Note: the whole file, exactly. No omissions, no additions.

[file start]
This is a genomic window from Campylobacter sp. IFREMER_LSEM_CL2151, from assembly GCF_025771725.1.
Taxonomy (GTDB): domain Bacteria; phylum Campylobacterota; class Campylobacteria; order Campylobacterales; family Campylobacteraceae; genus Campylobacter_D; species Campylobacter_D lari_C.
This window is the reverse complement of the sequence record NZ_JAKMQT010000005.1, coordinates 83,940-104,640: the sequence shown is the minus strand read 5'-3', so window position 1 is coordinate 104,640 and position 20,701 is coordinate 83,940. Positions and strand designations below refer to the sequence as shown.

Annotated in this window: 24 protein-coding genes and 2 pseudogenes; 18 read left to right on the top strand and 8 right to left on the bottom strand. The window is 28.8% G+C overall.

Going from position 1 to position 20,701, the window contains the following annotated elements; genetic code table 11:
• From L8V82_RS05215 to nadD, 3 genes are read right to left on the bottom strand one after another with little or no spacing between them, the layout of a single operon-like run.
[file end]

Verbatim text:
This is a genomic window from Campylobacter sp. IFREMER_LSEM_CL2151, from assembly GCF_025771725.1.
Taxonomy (GTDB): domain Bacteria; phylum Campylobacterota; class Campylobacteria; order Campylobacterales; family Campylobacteraceae; genus Campylobacter_D; species Campylobacter_D lari_C.
This window is the reverse complement of the sequence record NZ_JAKMQT010000005.1, coordinates 83,940-104,640: the sequence shown is the minus strand read 5'-3', so window position 1 is coordinate 104,640 and position 20,701 is coordinate 83,940. Positions and strand designations below refer to the sequence as shown.

Annotated in this window: 24 protein-coding genes and 2 pseudogenes; 18 read left to right on the top strand and 8 right to left on the bottom strand. The window is 28.8% G+C overall.

Going from position 1 to position 20,701, the window contains the following annotated elements; genetic code table 11:
• From L8V82_RS05215 to nadD, 3 genes are read right to left on the bottom strand one after another with little or no spacing between them, the layout of a single operon-like run.